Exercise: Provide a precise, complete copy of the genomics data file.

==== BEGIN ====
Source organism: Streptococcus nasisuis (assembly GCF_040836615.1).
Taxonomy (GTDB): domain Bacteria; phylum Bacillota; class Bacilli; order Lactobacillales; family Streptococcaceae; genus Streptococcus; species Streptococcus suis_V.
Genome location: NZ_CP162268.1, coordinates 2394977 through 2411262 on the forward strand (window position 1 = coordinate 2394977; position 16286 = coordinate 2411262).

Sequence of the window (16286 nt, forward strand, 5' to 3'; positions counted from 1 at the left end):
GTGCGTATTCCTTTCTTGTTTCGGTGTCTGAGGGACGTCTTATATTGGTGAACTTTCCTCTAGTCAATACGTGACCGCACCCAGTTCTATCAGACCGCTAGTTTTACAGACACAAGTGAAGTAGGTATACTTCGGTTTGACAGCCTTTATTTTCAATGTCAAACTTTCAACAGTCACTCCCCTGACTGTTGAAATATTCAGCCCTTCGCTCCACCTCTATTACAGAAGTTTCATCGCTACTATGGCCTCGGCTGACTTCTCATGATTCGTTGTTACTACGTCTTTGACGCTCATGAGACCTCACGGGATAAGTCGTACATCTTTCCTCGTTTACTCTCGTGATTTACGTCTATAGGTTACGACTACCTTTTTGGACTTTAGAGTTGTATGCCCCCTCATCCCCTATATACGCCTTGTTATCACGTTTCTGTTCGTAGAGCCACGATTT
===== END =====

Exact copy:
Source organism: Streptococcus nasisuis (assembly GCF_040836615.1).
Taxonomy (GTDB): domain Bacteria; phylum Bacillota; class Bacilli; order Lactobacillales; family Streptococcaceae; genus Streptococcus; species Streptococcus suis_V.
Genome location: NZ_CP162268.1, coordinates 2394977 through 2411262 on the forward strand (window position 1 = coordinate 2394977; position 16286 = coordinate 2411262).

Sequence of the window (16286 nt, forward strand, 5' to 3'; positions counted from 1 at the left end):
GTGCGTATTCCTTTCTTGTTTCGGTGTCTGAGGGACGTCTTATATTGGTGAACTTTCCTCTAGTCAATACGTGACCGCACCCAGTTCTATCAGACCGCTAGTTTTACAGACACAAGTGAAGTAGGTATACTTCGGTTTGACAGCCTTTATTTTCAATGTCAAACTTTCAACAGTCACTCCCCTGACTGTTGAAATATTCAGCCCTTCGCTCCACCTCTATTACAGAAGTTTCATCGCTACTATGGCCTCGGCTGACTTCTCATGATTCGTTGTTACTACGTCTTTGACGCTCATGAGACCTCACGGGATAAGTCGTACATCTTTCCTCGTTTACTCTCGTGATTTACGTCTATAGGTTACGACTACCTTTTTGGACTTTAGAGTTGTATGCCCCCTCATCCCCTATATACGCCTTGTTATCACGTTTCTGTTCGTAGAGCCACGATTT